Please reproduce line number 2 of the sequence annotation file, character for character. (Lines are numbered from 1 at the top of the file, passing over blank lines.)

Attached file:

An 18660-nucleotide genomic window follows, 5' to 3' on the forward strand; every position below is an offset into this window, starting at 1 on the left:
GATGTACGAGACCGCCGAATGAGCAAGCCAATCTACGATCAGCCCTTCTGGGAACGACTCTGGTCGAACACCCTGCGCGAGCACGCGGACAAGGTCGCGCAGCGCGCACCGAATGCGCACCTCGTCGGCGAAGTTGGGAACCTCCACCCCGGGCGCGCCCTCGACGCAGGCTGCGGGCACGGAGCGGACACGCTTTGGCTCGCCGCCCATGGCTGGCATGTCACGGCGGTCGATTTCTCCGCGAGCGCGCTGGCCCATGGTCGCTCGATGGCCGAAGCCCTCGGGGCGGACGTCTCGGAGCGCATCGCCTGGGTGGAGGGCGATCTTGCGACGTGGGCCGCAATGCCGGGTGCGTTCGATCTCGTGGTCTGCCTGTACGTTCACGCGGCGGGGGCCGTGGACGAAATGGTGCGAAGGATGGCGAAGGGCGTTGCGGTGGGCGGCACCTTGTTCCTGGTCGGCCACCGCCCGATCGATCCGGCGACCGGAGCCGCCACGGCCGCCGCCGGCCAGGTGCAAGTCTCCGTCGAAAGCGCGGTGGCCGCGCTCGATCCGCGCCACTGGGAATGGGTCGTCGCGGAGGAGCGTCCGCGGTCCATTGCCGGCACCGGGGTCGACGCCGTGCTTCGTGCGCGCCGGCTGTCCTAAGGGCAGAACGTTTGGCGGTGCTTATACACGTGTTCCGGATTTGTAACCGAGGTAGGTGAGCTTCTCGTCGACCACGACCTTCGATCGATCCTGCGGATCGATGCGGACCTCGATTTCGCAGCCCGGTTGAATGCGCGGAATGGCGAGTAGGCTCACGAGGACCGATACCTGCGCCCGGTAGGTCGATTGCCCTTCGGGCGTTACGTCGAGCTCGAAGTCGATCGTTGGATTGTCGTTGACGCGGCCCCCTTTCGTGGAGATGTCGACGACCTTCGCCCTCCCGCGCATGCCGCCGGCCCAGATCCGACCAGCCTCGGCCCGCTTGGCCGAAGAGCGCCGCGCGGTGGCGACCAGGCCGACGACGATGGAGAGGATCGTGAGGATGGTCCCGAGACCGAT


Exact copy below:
GATGTACGAGACCGCCGAATGAGCAAGCCAATCTACGATCAGCCCTTCTGGGAACGACTCTGGTCGAACACCCTGCGCGAGCACGCGGACAAGGTCGCGCAGCGCGCACCGAATGCGCACCTCGTCGGCGAAGTTGGGAACCTCCACCCCGGGCGCGCCCTCGACGCAGGCTGCGGGCACGGAGCGGACACGCTTTGGCTCGCCGCCCATGGCTGGCATGTCACGGCGGTCGATTTCTCCGCGAGCGCGCTGGCCCATGGTCGCTCGATGGCCGAAGCCCTCGGGGCGGACGTCTCGGAGCGCATCGCCTGGGTGGAGGGCGATCTTGCGACGTGGGCCGCAATGCCGGGTGCGTTCGATCTCGTGGTCTGCCTGTACGTTCACGCGGCGGGGGCCGTGGACGAAATGGTGCGAAGGATGGCGAAGGGCGTTGCGGTGGGCGGCACCTTGTTCCTGGTCGGCCACCGCCCGATCGATCCGGCGACCGGAGCCGCCACGGCCGCCGCCGGCCAGGTGCAAGTCTCCGTCGAAAGCGCGGTGGCCGCGCTCGATCCGCGCCACTGGGAATGGGTCGTCGCGGAGGAGCGTCCGCGGTCCATTGCCGGCACCGGGGTCGACGCCGTGCTTCGTGCGCGCCGGCTGTCCTAAGGGCAGAACGTTTGGCGGTGCTTATACACGTGTTCCGGATTTGTAACCGAGGTAGGTGAGCTTCTCGTCGACCACGACCTTCGATCGATCCTGCGGATCGATGCGGACCTCGATTTCGCAGCCCGGTTGAATGCGCGGAATGGCGAGTAGGCTCACGAGGACCGATACCTGCGCCCGGTAGGTCGATTGCCCTTCGGGCGTTACGTCGAGCTCGAAGTCGATCGTTGGATTGTCGTTGACGCGGCCCCCTTTCGTGGAGATGTCGACGACCTTCGCCCTCCCGCGCATGCCGCCGGCCCAGATCCGACCAGCCTCGGCCCGCTTGGCCGAAGAGCGCCGCGCGGTGGCGACCAGGCCGACGACGATGGAGAGGATCGTGAGGATGGTCCCGAGACCGAT